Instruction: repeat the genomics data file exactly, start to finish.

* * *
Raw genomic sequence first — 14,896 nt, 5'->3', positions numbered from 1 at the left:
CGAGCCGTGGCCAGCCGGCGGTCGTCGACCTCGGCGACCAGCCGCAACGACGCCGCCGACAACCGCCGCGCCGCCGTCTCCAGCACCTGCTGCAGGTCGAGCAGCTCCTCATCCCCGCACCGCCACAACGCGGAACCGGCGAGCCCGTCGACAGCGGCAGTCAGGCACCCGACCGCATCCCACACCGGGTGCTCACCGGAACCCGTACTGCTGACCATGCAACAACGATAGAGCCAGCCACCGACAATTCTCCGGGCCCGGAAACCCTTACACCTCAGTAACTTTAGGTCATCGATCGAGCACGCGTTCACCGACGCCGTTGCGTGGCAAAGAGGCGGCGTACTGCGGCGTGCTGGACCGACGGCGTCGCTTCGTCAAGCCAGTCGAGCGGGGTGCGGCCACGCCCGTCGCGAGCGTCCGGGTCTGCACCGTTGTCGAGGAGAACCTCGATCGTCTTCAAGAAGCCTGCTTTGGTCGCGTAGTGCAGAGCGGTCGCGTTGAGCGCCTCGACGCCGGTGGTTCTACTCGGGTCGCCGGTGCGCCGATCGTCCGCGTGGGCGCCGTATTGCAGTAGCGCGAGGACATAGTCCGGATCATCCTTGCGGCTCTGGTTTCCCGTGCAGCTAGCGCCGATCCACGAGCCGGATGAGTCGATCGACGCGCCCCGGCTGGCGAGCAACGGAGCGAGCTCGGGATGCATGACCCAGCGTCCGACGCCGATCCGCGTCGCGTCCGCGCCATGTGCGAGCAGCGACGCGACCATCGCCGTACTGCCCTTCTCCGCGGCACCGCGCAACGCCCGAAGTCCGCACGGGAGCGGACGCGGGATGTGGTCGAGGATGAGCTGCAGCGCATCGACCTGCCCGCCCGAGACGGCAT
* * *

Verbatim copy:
Raw genomic sequence first — 14,896 nt, 5'->3', positions numbered from 1 at the left:
CGAGCCGTGGCCAGCCGGCGGTCGTCGACCTCGGCGACCAGCCGCAACGACGCCGCCGACAACCGCCGCGCCGCCGTCTCCAGCACCTGCTGCAGGTCGAGCAGCTCCTCATCCCCGCACCGCCACAACGCGGAACCGGCGAGCCCGTCGACAGCGGCAGTCAGGCACCCGACCGCATCCCACACCGGGTGCTCACCGGAACCCGTACTGCTGACCATGCAACAACGATAGAGCCAGCCACCGACAATTCTCCGGGCCCGGAAACCCTTACACCTCAGTAACTTTAGGTCATCGATCGAGCACGCGTTCACCGACGCCGTTGCGTGGCAAAGAGGCGGCGTACTGCGGCGTGCTGGACCGACGGCGTCGCTTCGTCAAGCCAGTCGAGCGGGGTGCGGCCACGCCCGTCGCGAGCGTCCGGGTCTGCACCGTTGTCGAGGAGAACCTCGATCGTCTTCAAGAAGCCTGCTTTGGTCGCGTAGTGCAGAGCGGTCGCGTTGAGCGCCTCGACGCCGGTGGTTCTACTCGGGTCGCCGGTGCGCCGATCGTCCGCGTGGGCGCCGTATTGCAGTAGCGCGAGGACATAGTCCGGATCATCCTTGCGGCTCTGGTTTCCCGTGCAGCTAGCGCCGATCCACGAGCCGGATGAGTCGATCGACGCGCCCCGGCTGGCGAGCAACGGAGCGAGCTCGGGATGCATGACCCAGCGTCCGACGCCGATCCGCGTCGCGTCCGCGCCATGTGCGAGCAGCGACGCGACCATCGCCGTACTGCCCTTCTCCGCGGCACCGCGCAACGCCCGAAGTCCGCACGGGAGCGGACGCGGGATGTGGTCGAGGATGAGCTGCAGCGCATCGACCTGCCCGCCCGAGACGGCAT